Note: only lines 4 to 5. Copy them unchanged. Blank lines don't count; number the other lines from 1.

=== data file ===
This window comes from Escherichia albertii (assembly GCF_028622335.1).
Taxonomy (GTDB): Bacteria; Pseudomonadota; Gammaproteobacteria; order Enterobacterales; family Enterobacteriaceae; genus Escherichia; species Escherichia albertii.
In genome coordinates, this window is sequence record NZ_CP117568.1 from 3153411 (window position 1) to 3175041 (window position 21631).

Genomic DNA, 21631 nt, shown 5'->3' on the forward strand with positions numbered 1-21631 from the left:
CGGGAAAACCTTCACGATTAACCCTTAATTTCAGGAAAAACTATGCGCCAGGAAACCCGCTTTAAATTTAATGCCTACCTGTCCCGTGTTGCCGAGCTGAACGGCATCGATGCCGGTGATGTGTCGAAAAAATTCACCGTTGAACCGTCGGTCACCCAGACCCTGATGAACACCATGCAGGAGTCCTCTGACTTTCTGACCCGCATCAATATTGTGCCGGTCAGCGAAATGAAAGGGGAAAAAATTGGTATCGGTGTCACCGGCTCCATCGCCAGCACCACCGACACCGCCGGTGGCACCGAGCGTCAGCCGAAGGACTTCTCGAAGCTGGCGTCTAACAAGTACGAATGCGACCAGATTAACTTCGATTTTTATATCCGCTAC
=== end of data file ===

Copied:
Genomic DNA, 21631 nt, shown 5'->3' on the forward strand with positions numbered 1-21631 from the left:
CGGGAAAACCTTCACGATTAACCCTTAATTTCAGGAAAAACTATGCGCCAGGAAACCCGCTTTAAATTTAATGCCTACCTGTCCCGTGTTGCCGAGCTGAACGGCATCGATGCCGGTGATGTGTCGAAAAAATTCACCGTTGAACCGTCGGTCACCCAGACCCTGATGAACACCATGCAGGAGTCCTCTGACTTTCTGACCCGCATCAATATTGTGCCGGTCAGCGAAATGAAAGGGGAAAAAATTGGTATCGGTGTCACCGGCTCCATCGCCAGCACCACCGACACCGCCGGTGGCACCGAGCGTCAGCCGAAGGACTTCTCGAAGCTGGCGTCTAACAAGTACGAATGCGACCAGATTAACTTCGATTTTTATATCCGCTAC